Revenue effects

Quantifying cartel damages in the vitamins cartel

In Sect. 2.1, I show that a lower bound for cartel-damages can in principle be found as the regression-coefficient of a cartel-dummy in a regression of the difference between a firm’s revenue minus its costs of goods sold on possibly explanatory variables. Such a regression is performed for BASF, Roche, Daiichi, and Takeda using the above publicly available data. The aim of this exercise is to show some of the difficulties that are outlined in Sect. 3 and may arise when performing regressions of this type.

A first difficulty consists in the definition of the cartel-dummy. Note that only one cartel-dummy can be used for BASF’s and Roche’s participation in the cartels of vitamins B5 and beta-carotene as both cartels occurred at the same time. As is standard, all dummies take a value of zero when a cartel is inactive and a value of one when the cartel is in force. Such a dummy does not reflect variations in the strength of a collusive agreement that lead to the price movements as described above. As a second difficulty, one should note that the use of yearly data keeps time-series short (23 respectively 21 observations). Therefore, one must be parsimonious in specifying the set of further explanatory variables X. These variables and the estimation methodology are presented in turn.

I start with describing the regression methodology for BASF and present the regressions for the other firms further below. For BASF the set of regressors X comprises an IFRS-dummy that covers the effects of BASF switching from German-GAAP to IFRS in 2004. Since the US-market for vitamins is quite important, the US-$/Euro exchange rate is also included in X. A further variable is incoming orders (IO t ) in the chemical industry. This value index takes a base value of 100 in year 2000 and is provided on a monthly basis by the German Statistical Office (Destatis). A third difficulty arises because this value index applies to the reunified Germany so that the time series only starts in 1991. The missing values for the period 1985–1990 are backcasted on basis of a regression of IO t on IOw85 t , which is a monthly value index for incoming orders in the West German chemical industry with base year 1985 (IOw85 t ) and observations ending in 1994.

A fourth difficulty may arise because of statistical problems or an inadequate specification of the regression. In this context, estimating the damage-regression (9) by standard OLSFootnote 14 does not provide informative results. None of the coefficients is statistically significant except for the one associated with incoming orders (p-value 0.01%). The Durbin-Watson statistic indicates positive, first-order autocorrelation in the error term which implies misspecification of the model. An Augmented Dickey-Fuller test indicates that both, the dependent variable and incoming orders, are non-stationary, which potentially leads to a spurious correlation problem. Such a problem can, for example, be overcome by estimating an error correction model or by performing a regression in first differences. In this specific case, it turns out that estimating an error correction model does not provide additional information in comparison to a regression in first differences (see Eq. (16)). Therefore, the latter is used to draw further inferences.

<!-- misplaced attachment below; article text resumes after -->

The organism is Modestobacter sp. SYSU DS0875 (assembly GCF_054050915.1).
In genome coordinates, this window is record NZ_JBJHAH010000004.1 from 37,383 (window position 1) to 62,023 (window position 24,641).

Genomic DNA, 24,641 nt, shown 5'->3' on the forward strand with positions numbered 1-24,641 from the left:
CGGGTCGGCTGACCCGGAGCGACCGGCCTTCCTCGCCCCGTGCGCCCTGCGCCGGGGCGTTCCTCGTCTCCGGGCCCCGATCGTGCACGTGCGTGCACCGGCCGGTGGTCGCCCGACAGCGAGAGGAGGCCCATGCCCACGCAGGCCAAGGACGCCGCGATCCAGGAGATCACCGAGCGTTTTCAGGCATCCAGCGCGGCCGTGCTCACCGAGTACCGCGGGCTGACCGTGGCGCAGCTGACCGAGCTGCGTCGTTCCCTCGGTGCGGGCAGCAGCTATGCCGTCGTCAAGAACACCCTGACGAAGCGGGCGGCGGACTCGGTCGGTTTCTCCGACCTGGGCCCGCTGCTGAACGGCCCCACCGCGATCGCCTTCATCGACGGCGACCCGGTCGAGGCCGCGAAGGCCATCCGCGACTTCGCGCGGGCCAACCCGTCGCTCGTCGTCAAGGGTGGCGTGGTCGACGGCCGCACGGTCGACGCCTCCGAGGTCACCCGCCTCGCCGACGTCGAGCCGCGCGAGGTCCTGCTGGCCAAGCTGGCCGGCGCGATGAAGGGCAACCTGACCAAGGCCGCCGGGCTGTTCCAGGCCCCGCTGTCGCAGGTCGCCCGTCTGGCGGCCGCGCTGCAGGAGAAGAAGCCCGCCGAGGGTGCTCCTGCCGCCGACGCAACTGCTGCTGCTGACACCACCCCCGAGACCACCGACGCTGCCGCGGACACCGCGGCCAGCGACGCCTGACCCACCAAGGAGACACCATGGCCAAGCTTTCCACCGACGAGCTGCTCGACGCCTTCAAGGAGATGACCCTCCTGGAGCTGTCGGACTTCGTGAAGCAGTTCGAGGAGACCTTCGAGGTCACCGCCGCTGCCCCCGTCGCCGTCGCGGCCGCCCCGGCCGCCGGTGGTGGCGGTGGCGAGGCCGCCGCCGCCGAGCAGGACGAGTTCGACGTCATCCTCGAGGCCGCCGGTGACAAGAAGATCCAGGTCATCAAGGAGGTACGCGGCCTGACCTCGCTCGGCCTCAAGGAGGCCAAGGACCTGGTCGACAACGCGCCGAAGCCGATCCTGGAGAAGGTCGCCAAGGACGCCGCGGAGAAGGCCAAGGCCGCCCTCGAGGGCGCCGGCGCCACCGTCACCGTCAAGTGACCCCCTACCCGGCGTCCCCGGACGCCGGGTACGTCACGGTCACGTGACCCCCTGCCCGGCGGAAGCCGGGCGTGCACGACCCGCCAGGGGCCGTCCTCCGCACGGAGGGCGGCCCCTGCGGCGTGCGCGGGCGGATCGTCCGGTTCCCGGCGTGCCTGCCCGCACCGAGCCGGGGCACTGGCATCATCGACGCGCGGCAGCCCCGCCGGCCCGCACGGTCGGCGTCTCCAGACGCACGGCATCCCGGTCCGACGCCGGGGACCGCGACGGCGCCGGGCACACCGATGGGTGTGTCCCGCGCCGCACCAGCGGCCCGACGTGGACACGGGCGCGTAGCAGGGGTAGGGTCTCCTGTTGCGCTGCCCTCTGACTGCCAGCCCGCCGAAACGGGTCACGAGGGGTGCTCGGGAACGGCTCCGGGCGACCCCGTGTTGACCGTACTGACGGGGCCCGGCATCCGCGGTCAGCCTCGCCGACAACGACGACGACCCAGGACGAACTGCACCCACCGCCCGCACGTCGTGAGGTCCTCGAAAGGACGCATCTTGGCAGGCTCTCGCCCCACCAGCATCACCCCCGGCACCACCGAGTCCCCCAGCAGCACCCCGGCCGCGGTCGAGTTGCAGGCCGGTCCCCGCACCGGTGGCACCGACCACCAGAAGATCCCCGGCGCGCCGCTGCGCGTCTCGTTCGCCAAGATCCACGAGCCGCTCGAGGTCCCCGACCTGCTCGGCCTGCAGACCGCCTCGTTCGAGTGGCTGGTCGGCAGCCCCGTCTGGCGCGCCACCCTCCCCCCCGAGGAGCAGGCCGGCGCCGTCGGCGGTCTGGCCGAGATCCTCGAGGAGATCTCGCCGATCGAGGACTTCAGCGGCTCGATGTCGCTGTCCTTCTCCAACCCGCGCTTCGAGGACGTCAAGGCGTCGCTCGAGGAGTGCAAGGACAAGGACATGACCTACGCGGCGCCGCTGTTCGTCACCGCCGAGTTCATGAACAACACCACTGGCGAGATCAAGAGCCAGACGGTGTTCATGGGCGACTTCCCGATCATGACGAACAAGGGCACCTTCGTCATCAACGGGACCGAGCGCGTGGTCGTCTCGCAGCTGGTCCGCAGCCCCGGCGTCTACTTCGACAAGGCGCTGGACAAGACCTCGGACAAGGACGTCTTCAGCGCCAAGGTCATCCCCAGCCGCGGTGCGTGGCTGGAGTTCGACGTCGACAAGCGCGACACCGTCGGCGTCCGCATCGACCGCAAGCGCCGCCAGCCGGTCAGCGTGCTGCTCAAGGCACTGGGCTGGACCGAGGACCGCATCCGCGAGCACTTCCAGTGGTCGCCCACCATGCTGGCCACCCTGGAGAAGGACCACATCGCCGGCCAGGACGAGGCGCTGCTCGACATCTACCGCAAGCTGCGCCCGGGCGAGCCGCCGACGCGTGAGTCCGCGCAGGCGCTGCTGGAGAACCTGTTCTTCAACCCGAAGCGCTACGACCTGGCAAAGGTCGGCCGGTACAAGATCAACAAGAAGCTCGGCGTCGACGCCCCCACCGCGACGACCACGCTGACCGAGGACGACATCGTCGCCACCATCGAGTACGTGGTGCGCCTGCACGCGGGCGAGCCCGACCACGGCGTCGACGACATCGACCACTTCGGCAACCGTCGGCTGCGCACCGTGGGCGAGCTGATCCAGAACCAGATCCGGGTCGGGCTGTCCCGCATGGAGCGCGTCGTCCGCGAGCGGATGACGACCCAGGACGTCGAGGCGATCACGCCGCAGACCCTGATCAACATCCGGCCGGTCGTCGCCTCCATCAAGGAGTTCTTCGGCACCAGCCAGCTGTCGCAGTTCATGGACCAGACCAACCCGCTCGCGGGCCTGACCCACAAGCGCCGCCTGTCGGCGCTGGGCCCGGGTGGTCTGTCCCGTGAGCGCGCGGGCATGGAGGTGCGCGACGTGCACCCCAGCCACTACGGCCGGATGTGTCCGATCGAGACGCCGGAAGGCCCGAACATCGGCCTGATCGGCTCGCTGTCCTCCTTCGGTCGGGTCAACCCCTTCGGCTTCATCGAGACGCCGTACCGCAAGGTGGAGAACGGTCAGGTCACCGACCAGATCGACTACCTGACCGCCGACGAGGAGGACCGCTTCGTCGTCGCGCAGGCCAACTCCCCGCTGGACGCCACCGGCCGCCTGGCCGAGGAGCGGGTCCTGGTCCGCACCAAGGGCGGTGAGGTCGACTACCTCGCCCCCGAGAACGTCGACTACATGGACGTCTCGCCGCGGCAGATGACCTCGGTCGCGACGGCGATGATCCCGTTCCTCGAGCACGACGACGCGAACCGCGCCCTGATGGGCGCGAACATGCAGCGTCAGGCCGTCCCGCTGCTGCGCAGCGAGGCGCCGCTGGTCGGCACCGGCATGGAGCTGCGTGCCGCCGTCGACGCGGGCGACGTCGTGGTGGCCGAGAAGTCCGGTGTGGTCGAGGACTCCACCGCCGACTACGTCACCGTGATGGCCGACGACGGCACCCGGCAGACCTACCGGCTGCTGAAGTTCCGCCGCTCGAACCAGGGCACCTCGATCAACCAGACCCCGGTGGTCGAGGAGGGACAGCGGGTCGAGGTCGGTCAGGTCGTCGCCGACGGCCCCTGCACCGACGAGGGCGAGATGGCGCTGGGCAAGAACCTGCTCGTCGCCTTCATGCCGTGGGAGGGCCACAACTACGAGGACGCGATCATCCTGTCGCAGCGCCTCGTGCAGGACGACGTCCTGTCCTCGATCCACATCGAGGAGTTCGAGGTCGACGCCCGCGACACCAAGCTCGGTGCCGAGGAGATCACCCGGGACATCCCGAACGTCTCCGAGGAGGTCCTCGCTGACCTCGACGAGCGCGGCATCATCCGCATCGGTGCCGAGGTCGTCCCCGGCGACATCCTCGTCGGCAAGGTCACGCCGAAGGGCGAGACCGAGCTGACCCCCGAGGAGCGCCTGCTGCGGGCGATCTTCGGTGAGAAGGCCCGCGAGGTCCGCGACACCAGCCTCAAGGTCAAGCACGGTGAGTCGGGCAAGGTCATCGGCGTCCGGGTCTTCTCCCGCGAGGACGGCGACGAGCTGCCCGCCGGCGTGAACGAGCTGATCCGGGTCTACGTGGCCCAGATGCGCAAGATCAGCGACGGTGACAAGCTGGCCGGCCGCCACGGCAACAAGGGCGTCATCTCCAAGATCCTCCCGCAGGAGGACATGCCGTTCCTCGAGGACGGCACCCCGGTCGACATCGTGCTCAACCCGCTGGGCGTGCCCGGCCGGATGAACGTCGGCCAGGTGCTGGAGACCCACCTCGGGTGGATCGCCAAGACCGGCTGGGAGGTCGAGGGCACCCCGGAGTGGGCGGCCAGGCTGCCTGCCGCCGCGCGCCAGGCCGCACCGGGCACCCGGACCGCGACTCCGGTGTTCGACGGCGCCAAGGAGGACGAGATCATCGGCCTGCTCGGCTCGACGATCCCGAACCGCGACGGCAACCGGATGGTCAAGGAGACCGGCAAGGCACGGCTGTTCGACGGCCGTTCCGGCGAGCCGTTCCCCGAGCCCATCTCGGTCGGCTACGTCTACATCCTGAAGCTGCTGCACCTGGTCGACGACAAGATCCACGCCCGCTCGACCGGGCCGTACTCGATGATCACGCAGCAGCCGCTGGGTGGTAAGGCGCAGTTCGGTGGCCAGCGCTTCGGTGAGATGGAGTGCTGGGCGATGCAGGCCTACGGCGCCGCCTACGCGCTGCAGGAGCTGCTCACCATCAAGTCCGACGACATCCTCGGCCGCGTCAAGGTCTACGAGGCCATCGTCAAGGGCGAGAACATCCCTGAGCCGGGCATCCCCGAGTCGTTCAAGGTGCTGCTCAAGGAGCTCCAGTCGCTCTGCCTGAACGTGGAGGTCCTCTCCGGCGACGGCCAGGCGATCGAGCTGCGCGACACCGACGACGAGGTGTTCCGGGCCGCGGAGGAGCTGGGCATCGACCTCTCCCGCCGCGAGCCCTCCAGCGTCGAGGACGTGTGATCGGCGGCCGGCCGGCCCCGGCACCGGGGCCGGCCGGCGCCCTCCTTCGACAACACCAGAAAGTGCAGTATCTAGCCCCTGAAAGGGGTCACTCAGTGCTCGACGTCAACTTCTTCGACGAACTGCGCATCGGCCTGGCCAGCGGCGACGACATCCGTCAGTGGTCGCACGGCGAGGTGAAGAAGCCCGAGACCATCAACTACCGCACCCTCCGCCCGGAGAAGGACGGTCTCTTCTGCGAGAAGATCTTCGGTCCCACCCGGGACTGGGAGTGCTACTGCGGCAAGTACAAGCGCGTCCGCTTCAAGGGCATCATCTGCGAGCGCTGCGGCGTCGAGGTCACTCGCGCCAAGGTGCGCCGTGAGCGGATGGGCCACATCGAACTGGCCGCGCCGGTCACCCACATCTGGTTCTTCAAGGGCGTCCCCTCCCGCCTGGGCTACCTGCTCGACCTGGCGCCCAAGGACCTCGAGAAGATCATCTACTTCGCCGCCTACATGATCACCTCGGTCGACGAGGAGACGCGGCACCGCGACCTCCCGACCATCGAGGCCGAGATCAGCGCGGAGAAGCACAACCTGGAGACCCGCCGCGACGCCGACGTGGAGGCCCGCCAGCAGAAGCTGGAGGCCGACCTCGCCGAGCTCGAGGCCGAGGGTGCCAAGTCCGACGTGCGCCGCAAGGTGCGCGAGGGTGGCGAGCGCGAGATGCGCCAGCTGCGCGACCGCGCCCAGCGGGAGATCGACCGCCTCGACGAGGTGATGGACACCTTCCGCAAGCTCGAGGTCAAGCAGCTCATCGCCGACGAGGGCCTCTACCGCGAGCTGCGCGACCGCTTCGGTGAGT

$$ \Updelta \pi_{t} = \alpha + {\varvec{\upbeta}} \cdot {\mathbf{\Updelta D}}_{{{\mathbf{Kj,t}}}} + \gamma \cdot e_{EURUSD} + \delta_{1} \cdot \Updelta IO_{t} + \varepsilon_{t} $$

The adjusted R² of this regression amounts to 53% with a, γ, and δ 1 being significant at the 1%-level and taking the expected signs (γ < 0 and δ 1  > 0). The β-coefficients for the cartels in vitamins B4, C, and B2 are insignificant, which is reasonable since these vitamins were subject to competition. The β-coefficients for the cartels in vitamins A, E, beta-carotene and B5 are significant at the 1%- respectively 10%-level. These β’s are negative which is counterintuitive. Therefore, in light of the above difficulties a lower bound for cartel damages cannot be quantified. A similar picture can be seen in the regressions for Roche.

A fifth difficulty is imposed by the existence of structural breaks. In case of Takeda it is found that π kinks upwards in 1999 such that a simple linear trend rises too strongly prior to 1999 and too softly afterwards. As a consequence, a second linear trend is included starting in 1999. Since for the Japanese chemical industry no data of orders or sales was available the only additional variable is the YEN/USD exchange rate. Therefore, a sixth difficulty arises because of the lack of data. As a consequence, the estimated coefficients of the cartel-dummies do not provide good estimates of the damage caused by Takeda because the high value of R² is mainly due to the inclusion of the trend terms and the constant. A similar result applies to the regression for Daiichi.

Table 2 reports summary statistics for the above regressions, i.e. the adjusted coefficient of determination, the p-values of F-tests examining the hypotheses that (a) all coefficients or (b) all cartel-coefficients jointly equal zero, the p-value of the Jarque–Bera test for normally distributed error terms, and the Durbin-Watson statistics. The latter’s values indicate misspecification for at least BASF and Daiichi. However, the effects of autocorrelation must be traded off with parameter-parsimony that is required by the limited number of observation per series.

Table 2 Summary statistics

Rights and permissions

Reprints and Permissions

About this article

Cite this article

Paha, J. Using accounting data in cartel damage calculations: blessing or menace?. Eur J Law Econ 34, 241–263 (2012).

Download citation

  • Published:

  • Issue Date:

  • DOI:


  • Cartel damages
  • Accounting data
  • Collusion
  • Cartel prosecution

JEL Classifiacation

  • D43
  • L12
  • L13
  • L41